DCSIMG

Community to revamp rundown Sheffield park

Edward Street play park in Sheffield is to be refurbished

Edward Street play park in Sheffield is to be refurbished

Work led by a community group has started on a major revamp of a neglected Sheffield play park.

Old and unsafe equipment has been removed from the activity area at the Edward Street park in Netherthorpe as part of the project.

As part of the changes, the sloping site will be levelled and resurfaced, and multi-purpose blocks, ledges and ramps will be installed around the edge for use with bikes, scooters and skateboards and for sitting on.

A basketball net will be installed and a fence to stop balls rolling down the hill.

Funding for the scheme, which is being led by Edward Street and St George’s Tenants’ and Residents’ Association, is coming from various sources including the Veolia Environmental Trust which has awarded a grant of £22,500 through the Landfill Communities Fund.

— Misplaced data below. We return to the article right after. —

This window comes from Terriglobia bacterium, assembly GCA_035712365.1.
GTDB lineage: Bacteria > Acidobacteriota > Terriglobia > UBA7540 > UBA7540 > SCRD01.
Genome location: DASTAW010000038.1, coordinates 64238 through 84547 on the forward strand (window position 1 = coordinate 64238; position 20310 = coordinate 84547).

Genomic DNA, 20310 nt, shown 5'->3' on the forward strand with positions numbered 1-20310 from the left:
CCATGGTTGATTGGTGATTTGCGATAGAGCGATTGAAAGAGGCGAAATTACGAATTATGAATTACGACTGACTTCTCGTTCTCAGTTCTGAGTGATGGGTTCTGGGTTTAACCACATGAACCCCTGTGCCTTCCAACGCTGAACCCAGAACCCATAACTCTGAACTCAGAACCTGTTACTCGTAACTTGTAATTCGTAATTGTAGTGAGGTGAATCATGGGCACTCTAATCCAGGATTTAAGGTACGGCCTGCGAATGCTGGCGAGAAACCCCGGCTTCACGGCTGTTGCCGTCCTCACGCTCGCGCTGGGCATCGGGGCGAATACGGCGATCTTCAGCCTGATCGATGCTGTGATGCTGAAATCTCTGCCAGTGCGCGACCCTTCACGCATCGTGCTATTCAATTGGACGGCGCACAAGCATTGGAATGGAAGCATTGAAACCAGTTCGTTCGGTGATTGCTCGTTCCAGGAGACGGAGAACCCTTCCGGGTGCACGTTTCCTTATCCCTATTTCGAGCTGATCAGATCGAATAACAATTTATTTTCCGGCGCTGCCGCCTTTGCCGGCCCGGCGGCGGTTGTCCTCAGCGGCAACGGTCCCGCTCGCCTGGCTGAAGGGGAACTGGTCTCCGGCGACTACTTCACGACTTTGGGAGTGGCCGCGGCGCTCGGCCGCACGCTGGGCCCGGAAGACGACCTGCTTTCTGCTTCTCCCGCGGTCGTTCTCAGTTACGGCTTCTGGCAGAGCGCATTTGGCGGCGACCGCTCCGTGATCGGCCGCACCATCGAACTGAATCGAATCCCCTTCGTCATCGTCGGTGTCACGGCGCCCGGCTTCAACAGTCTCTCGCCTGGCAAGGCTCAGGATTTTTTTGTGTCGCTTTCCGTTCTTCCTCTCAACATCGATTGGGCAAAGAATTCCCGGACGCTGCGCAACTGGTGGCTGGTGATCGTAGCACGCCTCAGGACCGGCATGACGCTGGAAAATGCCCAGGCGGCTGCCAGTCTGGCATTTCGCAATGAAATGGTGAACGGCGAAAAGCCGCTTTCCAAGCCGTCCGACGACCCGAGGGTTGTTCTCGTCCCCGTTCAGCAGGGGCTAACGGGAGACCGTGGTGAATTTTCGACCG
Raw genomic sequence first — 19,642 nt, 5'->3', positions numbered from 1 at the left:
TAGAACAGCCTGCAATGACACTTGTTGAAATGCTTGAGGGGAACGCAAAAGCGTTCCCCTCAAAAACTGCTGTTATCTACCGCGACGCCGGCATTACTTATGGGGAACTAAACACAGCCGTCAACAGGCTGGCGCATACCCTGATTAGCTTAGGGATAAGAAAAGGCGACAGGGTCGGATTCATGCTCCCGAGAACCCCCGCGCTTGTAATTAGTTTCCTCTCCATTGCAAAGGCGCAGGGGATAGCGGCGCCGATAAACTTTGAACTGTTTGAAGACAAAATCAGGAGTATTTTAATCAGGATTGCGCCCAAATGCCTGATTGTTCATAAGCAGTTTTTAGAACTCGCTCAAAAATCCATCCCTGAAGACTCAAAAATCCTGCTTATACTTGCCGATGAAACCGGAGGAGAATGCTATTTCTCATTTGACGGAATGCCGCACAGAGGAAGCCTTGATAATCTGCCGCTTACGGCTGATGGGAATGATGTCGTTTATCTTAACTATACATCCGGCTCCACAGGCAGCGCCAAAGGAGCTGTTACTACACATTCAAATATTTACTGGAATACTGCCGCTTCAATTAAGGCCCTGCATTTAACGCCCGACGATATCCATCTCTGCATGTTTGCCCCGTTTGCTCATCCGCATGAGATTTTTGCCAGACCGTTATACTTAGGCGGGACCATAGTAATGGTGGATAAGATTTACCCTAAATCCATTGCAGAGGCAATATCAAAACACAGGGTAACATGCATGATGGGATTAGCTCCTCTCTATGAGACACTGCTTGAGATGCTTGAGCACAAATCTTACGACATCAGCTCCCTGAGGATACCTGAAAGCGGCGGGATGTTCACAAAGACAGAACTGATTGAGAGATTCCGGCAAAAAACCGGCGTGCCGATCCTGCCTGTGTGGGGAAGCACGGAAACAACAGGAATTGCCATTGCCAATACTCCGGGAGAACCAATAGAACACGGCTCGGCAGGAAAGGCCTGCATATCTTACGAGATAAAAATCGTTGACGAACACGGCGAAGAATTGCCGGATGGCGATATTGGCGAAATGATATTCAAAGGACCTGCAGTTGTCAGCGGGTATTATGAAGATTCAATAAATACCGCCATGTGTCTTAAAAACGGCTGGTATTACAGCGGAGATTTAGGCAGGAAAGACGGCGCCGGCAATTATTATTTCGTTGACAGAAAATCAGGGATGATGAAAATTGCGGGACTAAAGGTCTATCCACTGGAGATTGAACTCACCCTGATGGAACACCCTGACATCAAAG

Other changes at the site will see a grass bank by the activity area landscaped, with vegetation planted to attract wildlife and provide an informal picnic area for visitors.

Katrina Dyson, from Edward Street and St George’s Tenants’ and Residents’ Association, said: “The improvements to the activity area will help make Edward Street Play Park more attractive and accessible to the whole community, including people with disabilities or limited mobility. It is great that work has started.”

Paul Taylor, executive director of The Veolia Environmental Trust, added: “Spaces like this play a vital role in our communities, opening up opportunities for exercise, engagement with the environment and cohesion within the community. I look forward to seeing these improvements take shape.”

The work on the site is expected to be completed later this year.

The Veolia Environmental Trust, which is run by waste giant Veolia, has been supporting community and environmental projects for over 16 years.

Since being established in 1997, the company has provided contributions of more than £55 million to almost 1,700 projects supported by the trust.

 

Comments

 
 

Back to the top of the page